Leonard E. Porter
Assoc Teaching Prof, Computer Science and Engineering
Multithreading, transactional memory, thread-level parallelism, branch-prediction, cache-design, chip-multiprocessors, simultaneous multithreading, process scheduling, architecture-aware scheduling, and cache coherence, CS1, media computation, clickers, active learning, flipped classroom, program evaluation, concept inventories, and peer instruction.
Dr. Porter is an expert in computer science education research focused on active learning pedagogies and assessing student learning. He is interested in identifying core course concepts which are essential to student success, developing pedagogies which facilitate student engagement with those concepts, and creating assessment instruments to evaluate the effectiveness of those pedagogical practices. He is also interested in improving the diversity of the discipline by using pedagogies which foster a community among the students. His research on Peer Instruction, a student-centric pedagogy which uses targeted conceptual questions (often with clickers) to identify student understanding, has shown it to be widely valued by computer science students in a variety of contexts, that students learn from the Peer Instruction process, and that, relative to lecture, it reduces student failure rates while improving the retention of majors. In addition, his work has shown that student responses collected automatically through the Peer Instruction process can be used to both predict student outcomes and to identify critical course concepts.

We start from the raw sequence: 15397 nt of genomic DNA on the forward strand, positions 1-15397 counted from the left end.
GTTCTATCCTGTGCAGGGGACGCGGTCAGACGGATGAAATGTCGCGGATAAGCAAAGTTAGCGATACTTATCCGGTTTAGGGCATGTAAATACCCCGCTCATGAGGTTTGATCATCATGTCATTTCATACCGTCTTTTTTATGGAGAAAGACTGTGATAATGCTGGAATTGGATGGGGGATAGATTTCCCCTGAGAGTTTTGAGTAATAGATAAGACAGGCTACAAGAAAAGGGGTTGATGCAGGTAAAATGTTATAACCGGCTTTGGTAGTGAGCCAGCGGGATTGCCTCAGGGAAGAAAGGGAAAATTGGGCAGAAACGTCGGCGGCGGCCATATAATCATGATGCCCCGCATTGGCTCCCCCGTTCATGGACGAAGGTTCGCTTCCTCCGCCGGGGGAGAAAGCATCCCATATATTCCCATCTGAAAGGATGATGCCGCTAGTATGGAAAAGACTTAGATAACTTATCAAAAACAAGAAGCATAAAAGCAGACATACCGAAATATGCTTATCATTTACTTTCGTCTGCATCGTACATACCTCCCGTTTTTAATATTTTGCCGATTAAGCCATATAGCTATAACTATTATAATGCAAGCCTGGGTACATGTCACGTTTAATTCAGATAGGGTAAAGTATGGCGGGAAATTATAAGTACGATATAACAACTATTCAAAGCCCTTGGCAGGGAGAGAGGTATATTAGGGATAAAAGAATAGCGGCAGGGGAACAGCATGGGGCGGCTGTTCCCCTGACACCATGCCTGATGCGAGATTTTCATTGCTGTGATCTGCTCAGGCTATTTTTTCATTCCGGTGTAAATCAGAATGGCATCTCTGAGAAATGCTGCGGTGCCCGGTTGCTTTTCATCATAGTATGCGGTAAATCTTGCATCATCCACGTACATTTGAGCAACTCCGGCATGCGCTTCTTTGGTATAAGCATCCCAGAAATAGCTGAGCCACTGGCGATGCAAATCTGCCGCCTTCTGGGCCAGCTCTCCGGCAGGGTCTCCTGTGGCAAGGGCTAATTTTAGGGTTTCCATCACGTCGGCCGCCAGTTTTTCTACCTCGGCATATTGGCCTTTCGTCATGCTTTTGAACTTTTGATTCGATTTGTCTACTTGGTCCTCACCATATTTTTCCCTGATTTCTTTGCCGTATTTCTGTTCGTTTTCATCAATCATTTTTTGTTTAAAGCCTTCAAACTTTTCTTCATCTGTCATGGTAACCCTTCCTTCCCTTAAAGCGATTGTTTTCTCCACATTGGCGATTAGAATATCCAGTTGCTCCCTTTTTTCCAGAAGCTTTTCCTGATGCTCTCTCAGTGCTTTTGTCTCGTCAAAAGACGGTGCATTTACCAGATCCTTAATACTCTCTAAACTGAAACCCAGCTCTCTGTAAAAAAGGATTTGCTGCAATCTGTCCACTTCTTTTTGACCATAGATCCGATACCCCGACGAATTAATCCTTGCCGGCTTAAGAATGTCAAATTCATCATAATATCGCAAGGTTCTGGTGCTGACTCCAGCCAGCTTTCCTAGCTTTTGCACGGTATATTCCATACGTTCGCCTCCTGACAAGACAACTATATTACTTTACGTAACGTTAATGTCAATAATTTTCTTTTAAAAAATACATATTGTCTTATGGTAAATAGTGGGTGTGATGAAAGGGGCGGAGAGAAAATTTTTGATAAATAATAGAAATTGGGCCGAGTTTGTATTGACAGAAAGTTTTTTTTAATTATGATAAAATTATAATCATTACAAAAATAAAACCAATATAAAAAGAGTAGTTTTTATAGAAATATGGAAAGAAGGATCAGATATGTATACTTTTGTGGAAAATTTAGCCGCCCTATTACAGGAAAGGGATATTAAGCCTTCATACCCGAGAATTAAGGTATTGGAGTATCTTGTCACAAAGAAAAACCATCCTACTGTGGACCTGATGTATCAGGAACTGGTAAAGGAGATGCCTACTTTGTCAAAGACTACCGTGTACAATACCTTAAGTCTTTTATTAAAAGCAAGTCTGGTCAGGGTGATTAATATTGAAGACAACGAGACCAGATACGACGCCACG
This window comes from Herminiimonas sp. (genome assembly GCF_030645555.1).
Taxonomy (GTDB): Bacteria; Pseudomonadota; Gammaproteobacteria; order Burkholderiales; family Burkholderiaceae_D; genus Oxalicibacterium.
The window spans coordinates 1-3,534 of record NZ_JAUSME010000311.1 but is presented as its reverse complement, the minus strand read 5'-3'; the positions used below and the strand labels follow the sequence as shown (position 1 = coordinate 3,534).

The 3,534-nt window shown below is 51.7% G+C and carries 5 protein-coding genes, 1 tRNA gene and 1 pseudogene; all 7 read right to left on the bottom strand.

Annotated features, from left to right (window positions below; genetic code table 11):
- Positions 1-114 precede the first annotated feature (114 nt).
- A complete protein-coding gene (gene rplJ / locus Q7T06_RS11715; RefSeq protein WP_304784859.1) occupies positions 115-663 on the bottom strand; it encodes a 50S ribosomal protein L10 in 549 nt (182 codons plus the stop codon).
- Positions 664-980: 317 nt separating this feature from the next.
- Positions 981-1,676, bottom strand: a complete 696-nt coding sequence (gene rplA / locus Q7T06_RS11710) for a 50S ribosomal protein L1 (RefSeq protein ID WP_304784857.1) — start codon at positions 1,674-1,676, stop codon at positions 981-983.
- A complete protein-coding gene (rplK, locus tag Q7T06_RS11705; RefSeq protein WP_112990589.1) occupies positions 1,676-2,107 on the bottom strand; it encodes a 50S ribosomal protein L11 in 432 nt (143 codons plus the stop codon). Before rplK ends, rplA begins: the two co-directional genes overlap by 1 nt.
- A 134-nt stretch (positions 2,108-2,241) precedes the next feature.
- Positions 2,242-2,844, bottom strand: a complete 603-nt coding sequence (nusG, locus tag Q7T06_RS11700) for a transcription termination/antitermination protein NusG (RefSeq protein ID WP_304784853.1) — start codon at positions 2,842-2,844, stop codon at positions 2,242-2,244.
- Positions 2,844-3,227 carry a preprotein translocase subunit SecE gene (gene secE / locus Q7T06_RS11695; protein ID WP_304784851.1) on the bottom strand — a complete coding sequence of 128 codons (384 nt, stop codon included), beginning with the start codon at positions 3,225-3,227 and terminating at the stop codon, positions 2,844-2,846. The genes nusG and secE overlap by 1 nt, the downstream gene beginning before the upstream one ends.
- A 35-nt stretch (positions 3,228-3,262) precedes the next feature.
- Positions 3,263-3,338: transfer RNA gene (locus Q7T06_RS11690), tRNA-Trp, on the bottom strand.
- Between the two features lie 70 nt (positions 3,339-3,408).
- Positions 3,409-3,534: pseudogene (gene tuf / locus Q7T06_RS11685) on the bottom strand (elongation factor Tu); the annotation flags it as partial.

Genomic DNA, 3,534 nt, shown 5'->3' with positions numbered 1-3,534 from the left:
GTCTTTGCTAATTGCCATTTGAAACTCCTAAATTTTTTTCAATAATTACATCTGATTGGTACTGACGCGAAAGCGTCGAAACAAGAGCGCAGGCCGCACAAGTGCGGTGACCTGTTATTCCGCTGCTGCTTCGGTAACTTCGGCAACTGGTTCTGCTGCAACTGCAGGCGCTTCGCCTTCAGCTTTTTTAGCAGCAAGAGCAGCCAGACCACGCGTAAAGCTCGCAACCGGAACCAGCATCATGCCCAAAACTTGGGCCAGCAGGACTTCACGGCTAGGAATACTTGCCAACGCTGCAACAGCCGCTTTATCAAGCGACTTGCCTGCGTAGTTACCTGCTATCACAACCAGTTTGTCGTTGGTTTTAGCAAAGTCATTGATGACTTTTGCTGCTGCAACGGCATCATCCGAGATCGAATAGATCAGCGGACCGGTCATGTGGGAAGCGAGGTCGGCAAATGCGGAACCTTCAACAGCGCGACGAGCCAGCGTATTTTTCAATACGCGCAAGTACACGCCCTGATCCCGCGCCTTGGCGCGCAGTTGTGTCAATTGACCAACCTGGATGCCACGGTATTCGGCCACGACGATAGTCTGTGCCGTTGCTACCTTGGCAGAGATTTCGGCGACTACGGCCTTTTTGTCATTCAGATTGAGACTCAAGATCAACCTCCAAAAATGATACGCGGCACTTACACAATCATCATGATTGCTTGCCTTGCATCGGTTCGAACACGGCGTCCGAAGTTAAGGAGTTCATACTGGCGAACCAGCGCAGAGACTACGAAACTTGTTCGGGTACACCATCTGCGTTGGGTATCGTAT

Porter also works on multi-core, multi-threaded computer architectures with UC San Diego computer science Professor Dean Tullsen, who was his Ph.D. advisor. Porter also collaborated with the late Allan Snavely at the San Diego Supercomputer Center on scheduling in high-performance computing, and continues to work with Snavely’s San Diego startup, EP Analytics.
Porter joined the UC San Diego faculty in 2014. Prior to UC San Diego, he was an assistant professor at Skidmore College in upstate New York. He received his undergraduate degree in computer science at the University of San Diego in 2000. From 2000 to 2004, he served as a surface warfare officer in the U.S. Navy’s Pacific fleet and is a veteran of Operation Iraqi Freedom. After leaving the Navy, he earned his M.S. in 2007 and Ph.D. in 2007 in computer science from UC San Diego. As co-principal investigator on an NSF award, he has studied the impact of Peer Instruction in computer science classes. He received the Best Student Paper Award at the Symposium on High Performance Computer Architecture in 2011, Best Paper Award at the Special Interest Group on Computer Science Education Technical Symposium in 2013, and Chair's Award for his paper at the International Computing Education Research Conference in 2014.